Jenny may genuinely fail to understand the danger. Jenny may really not see that by joining a congregation that affirms homosexual sin she is actively encouraging members caught up in sin not to repent. So if we love her, we will instruct, implore, and warn her. We will, in love, use all the means God has placed at our disposal to wake her to their danger and warn her against becoming one through whom temptation to sin comes. We will do this even if it means finally excommunicating her from our church, rather than allowing her to resign to such a fate in good standing.


And we approach all of this not with harshness, but with love and hope. We have the gospel hope that the Apostle Paul highlights so clearly in 1 Corinthians 6. After listing examples of those who won’t inherit God’s kingdom (including those given over to homosexual practice), he continues with a wonderful note of grace: “And such were some of you. But you were washed, you were sanctified, you were justified in the name of the Lord Jesus Christ and by the Spirit of our God” (1 Cor. 6:11).

No sinner is beyond Christ’s grace—we weren’t, and neither is anyone else. Such were some of us.

Far from standing in judgment, we stand with the biblical writers as fellow refugees fleeing the sexual lies of a fallen world, inviting fellow sinners to forgiveness and safety in Christ. Many of us as pastors get to shepherd men and women who have left the emptiness of homosexual sin and found joy and forgiveness in Christ. Because we love them, and everyone who might join them in Christ, we don’t want anything or anyone to hinder conviction and repentance. And so it’s this love that compels us to speak honestly and deal resolutely with a member who would hide the hope found in Christ by lying about the need for repentance.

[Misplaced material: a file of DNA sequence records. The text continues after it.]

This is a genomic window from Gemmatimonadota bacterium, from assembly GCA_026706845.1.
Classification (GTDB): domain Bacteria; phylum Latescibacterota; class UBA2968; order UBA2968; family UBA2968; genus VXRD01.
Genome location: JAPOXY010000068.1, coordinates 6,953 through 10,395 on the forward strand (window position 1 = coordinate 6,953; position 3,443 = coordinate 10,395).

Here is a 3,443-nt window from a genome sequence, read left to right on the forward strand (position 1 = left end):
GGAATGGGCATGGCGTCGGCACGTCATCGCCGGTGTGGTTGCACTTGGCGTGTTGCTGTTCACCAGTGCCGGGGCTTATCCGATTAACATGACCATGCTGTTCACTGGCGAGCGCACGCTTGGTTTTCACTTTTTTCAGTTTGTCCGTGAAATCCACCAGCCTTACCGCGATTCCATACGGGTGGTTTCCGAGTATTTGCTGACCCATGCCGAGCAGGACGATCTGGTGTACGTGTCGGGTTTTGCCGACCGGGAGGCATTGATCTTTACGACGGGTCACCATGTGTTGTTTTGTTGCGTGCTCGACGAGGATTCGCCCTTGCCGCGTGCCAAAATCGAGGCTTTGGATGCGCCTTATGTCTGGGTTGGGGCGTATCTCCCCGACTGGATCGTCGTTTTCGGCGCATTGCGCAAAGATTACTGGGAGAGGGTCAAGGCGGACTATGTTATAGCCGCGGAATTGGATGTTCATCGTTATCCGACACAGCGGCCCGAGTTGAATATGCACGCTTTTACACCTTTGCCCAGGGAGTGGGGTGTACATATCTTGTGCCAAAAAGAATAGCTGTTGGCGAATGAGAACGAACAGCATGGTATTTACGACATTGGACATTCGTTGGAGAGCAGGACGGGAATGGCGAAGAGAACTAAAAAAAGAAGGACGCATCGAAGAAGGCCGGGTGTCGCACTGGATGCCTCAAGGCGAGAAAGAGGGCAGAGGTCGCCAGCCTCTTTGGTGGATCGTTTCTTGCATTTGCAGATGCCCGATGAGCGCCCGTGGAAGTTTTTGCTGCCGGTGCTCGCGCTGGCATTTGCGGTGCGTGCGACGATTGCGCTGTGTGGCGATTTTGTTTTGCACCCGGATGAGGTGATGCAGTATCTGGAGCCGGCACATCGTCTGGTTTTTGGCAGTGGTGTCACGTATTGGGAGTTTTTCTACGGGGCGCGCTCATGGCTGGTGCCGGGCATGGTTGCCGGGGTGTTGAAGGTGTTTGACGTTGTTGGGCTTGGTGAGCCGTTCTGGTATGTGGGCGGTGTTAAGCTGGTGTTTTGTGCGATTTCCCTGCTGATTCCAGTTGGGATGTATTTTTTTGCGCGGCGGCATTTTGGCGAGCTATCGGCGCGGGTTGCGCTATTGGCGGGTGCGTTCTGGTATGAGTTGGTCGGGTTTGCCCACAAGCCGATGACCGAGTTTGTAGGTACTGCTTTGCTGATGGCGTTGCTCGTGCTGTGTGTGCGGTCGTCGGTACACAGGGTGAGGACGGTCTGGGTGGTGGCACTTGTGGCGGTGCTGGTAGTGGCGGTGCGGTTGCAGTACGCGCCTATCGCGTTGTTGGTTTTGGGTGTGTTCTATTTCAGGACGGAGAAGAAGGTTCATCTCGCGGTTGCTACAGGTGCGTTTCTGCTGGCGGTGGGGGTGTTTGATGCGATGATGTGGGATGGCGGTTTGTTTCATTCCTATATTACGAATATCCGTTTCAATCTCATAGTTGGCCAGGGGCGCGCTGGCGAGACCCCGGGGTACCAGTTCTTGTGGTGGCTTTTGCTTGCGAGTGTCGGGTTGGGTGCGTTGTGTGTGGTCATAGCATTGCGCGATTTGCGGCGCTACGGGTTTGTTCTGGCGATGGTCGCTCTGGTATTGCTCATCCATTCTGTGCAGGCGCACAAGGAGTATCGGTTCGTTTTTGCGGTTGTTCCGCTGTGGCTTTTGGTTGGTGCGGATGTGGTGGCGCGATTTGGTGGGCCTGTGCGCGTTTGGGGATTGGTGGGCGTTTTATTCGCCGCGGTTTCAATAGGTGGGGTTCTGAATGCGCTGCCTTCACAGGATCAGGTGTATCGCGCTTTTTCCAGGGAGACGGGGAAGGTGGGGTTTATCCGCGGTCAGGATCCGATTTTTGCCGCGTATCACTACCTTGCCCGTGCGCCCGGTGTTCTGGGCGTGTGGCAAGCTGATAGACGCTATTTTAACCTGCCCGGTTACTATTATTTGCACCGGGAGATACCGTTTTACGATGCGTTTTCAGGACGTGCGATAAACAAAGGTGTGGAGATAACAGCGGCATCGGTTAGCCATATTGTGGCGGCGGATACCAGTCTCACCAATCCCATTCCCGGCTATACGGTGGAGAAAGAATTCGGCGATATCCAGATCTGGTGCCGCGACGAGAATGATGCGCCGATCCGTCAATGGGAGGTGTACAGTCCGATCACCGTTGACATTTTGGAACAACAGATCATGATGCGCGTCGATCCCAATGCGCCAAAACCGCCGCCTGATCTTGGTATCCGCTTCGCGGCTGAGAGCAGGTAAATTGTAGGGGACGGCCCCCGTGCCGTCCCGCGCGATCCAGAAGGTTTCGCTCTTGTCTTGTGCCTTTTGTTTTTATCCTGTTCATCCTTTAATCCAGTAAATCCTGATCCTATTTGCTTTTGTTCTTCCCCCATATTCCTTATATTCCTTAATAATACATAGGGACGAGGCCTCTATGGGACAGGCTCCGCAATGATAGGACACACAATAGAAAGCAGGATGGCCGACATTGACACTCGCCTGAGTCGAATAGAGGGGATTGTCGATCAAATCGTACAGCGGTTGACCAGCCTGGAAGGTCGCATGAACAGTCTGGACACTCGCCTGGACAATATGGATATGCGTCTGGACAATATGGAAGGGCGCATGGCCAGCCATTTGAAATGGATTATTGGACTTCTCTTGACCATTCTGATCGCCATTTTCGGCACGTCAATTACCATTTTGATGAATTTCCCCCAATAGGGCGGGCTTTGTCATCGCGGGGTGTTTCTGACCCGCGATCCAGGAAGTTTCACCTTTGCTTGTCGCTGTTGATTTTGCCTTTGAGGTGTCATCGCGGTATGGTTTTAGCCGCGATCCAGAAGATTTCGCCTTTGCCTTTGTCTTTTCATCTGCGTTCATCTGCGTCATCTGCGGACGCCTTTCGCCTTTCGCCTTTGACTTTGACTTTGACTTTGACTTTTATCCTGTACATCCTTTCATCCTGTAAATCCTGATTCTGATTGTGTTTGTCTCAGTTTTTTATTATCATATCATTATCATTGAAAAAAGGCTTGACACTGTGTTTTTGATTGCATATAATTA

Let me be candid: what I just said will almost certainly be misunderstood in light of the wider culture’s present confusion about love and tolerance. And if we pursue this action, we must certainly be especially kind and careful, wise and patient.

Plus, I am not recommending a one-size-fits-all policy. Every such situation must be handled on its own merits.

But Jesus loves his children—and he is jealous to keep them. So as we act with faithful love to warn and protect our members, we do so in confidence of Christ’s love and protection for our own flock. Even as others may berate us as unloving, we can press on in confident hope of our true master’s final vindication and approval. What else, after all, is a faithful watchman to do?

Andy Johnson

Andy Johnson serves as a pastor in central Asia.